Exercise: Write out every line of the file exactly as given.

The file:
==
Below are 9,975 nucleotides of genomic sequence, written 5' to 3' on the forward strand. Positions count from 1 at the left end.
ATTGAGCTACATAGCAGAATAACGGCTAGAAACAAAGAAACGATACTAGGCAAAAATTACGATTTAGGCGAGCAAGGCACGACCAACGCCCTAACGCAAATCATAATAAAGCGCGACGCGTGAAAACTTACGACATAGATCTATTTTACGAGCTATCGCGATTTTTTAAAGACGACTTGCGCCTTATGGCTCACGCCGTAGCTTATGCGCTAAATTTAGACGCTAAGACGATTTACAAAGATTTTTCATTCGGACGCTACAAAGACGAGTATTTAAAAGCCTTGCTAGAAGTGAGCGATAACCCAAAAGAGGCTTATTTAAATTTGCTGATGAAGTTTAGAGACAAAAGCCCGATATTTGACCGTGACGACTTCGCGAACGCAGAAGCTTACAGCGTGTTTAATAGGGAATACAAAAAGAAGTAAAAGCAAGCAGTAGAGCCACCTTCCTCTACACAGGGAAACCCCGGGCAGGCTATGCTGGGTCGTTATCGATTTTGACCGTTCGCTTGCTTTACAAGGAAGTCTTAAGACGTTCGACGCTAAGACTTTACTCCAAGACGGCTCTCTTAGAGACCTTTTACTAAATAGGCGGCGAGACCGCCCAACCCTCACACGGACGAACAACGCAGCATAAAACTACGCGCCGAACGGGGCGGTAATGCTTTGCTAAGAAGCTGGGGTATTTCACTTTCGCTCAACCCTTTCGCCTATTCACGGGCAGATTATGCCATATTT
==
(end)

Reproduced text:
Below are 9,975 nucleotides of genomic sequence, written 5' to 3' on the forward strand. Positions count from 1 at the left end.
ATTGAGCTACATAGCAGAATAACGGCTAGAAACAAAGAAACGATACTAGGCAAAAATTACGATTTAGGCGAGCAAGGCACGACCAACGCCCTAACGCAAATCATAATAAAGCGCGACGCGTGAAAACTTACGACATAGATCTATTTTACGAGCTATCGCGATTTTTTAAAGACGACTTGCGCCTTATGGCTCACGCCGTAGCTTATGCGCTAAATTTAGACGCTAAGACGATTTACAAAGATTTTTCATTCGGACGCTACAAAGACGAGTATTTAAAAGCCTTGCTAGAAGTGAGCGATAACCCAAAAGAGGCTTATTTAAATTTGCTGATGAAGTTTAGAGACAAAAGCCCGATATTTGACCGTGACGACTTCGCGAACGCAGAAGCTTACAGCGTGTTTAATAGGGAATACAAAAAGAAGTAAAAGCAAGCAGTAGAGCCACCTTCCTCTACACAGGGAAACCCCGGGCAGGCTATGCTGGGTCGTTATCGATTTTGACCGTTCGCTTGCTTTACAAGGAAGTCTTAAGACGTTCGACGCTAAGACTTTACTCCAAGACGGCTCTCTTAGAGACCTTTTACTAAATAGGCGGCGAGACCGCCCAACCCTCACACGGACGAACAACGCAGCATAAAACTACGCGCCGAACGGGGCGGTAATGCTTTGCTAAGAAGCTGGGGTATTTCACTTTCGCTCAACCCTTTCGCCTATTCACGGGCAGATTATGCCATATTT